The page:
14. ^ "Storm Brings Floods to New Orleans and Halts Football Game". The Tampa Daily Times (204). Tampa, Florida. Associated Press. October 2, 1937. p. 1. Retrieved May 10, 2019 – via Newspapers.com.  
  15. ^ "City New Orleans Flooded by Rains". The Kingsport Times (236). Kingsport, Tennessee. October 3, 1937. p. 1. Retrieved May 10, 2019 – via Newspapers.com.  
  16. ^ United States Army Corps of Engineers (August 1972). History of Hurricane Occurrences Along Coastal Louisiana (PDF) (Report). Baton Rouge, Louisiana: Louisiana State University. p. 28. Retrieved May 10, 2018.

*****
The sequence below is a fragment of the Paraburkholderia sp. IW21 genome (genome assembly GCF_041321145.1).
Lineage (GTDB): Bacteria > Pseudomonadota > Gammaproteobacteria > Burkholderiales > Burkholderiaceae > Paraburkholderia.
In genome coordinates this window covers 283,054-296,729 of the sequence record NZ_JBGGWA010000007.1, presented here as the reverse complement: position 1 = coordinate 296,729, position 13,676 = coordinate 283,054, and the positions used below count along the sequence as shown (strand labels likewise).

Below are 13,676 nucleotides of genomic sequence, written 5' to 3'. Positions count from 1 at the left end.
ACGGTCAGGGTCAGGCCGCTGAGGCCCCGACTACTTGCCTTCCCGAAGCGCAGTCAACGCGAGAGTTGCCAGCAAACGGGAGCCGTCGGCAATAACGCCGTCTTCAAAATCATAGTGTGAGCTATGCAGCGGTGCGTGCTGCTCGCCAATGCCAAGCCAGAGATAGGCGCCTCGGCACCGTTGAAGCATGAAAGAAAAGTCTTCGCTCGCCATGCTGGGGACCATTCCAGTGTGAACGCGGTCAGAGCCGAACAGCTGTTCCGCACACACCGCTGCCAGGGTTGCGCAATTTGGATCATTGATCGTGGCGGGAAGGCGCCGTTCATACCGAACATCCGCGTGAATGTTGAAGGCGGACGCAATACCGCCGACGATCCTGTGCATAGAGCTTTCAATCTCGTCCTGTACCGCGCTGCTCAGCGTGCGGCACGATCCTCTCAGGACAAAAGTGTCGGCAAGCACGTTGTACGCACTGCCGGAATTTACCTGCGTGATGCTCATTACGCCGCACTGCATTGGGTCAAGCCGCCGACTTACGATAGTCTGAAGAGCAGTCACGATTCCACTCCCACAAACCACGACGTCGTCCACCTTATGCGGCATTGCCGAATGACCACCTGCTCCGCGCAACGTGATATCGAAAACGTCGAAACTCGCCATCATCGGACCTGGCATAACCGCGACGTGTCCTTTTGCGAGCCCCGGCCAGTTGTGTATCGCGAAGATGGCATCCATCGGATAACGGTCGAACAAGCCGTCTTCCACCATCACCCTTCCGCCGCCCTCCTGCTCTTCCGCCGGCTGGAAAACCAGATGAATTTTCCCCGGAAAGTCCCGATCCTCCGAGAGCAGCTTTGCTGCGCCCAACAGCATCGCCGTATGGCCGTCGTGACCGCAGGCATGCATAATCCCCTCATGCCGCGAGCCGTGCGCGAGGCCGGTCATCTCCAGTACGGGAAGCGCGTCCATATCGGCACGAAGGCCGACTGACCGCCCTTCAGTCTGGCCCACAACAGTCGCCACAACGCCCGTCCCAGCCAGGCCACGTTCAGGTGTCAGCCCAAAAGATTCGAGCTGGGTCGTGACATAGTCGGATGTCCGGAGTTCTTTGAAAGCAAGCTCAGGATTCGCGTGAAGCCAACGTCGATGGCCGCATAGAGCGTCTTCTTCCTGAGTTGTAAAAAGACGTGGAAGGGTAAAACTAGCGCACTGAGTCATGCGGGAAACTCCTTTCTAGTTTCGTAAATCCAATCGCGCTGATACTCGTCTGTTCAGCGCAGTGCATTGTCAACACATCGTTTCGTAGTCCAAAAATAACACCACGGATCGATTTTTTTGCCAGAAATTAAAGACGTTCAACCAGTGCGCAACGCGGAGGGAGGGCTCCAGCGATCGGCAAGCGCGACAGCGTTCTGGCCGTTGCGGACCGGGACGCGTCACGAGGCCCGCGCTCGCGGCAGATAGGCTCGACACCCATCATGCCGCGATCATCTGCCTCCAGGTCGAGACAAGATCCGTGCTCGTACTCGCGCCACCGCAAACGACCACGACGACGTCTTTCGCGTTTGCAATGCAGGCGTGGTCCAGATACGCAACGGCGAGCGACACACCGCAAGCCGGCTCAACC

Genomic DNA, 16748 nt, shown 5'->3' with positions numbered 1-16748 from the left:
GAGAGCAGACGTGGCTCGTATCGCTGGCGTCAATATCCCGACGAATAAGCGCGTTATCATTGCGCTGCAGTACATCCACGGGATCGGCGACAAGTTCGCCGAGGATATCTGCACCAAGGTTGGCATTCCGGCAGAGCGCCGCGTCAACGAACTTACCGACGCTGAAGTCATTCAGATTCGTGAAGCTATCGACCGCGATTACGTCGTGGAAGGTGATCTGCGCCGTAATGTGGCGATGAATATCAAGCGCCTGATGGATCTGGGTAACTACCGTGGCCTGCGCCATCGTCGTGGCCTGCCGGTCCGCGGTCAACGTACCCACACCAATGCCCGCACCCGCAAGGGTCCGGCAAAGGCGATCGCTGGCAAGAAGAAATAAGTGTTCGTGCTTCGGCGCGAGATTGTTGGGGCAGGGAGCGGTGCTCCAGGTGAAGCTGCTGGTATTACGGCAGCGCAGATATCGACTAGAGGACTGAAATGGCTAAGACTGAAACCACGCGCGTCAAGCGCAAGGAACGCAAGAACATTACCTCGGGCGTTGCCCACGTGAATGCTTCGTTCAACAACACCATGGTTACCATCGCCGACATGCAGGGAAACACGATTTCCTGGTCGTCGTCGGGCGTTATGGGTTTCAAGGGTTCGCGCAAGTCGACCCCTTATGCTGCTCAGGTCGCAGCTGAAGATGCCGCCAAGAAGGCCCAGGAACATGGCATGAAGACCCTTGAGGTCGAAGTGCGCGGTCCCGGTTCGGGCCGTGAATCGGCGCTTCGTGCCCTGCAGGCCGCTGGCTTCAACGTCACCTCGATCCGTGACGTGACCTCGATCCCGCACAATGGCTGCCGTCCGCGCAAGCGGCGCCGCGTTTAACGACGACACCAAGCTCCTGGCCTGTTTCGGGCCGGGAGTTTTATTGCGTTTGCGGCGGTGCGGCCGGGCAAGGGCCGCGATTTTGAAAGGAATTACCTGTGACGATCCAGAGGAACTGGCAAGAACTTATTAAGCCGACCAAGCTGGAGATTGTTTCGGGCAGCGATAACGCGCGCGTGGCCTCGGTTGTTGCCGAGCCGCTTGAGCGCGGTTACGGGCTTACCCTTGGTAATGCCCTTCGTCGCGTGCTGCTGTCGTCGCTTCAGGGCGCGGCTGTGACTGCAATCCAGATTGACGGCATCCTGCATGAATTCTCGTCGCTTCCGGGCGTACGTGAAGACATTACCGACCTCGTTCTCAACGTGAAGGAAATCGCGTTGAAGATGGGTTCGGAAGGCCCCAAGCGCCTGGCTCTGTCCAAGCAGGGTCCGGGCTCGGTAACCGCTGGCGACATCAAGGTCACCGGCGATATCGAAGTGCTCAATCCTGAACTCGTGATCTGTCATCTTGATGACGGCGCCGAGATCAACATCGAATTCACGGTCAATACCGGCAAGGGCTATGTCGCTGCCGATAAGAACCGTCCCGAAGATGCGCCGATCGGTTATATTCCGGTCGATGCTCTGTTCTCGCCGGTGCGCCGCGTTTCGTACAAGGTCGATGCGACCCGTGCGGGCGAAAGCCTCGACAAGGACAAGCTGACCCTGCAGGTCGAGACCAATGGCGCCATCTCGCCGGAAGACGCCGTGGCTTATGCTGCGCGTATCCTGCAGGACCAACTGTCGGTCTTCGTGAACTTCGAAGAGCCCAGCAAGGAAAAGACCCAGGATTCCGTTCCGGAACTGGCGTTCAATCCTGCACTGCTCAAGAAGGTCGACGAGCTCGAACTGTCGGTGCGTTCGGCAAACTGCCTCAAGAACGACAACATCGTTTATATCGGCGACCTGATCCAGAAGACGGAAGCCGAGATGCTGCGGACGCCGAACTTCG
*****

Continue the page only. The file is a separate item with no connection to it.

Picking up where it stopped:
17. ^ "Louisiana". Climatological Data (PDF) (Report). 69. Asheville, North Carolina: National Climatic Data Center. October 1964. p. 122. Archived from the original (PDF) on May 10, 2019. Retrieved May 10, 2019.
  18. ^ McDonald, W.F. (1937). "Louisiana Section". Climatological Data (PDF) (Report) (42 ed.). Asheville, North Carolina: National Climatic Data Center. p. 37. Archived from the original (PDF) on May 10, 2019. Retrieved May 10, 2019.

External linksEdit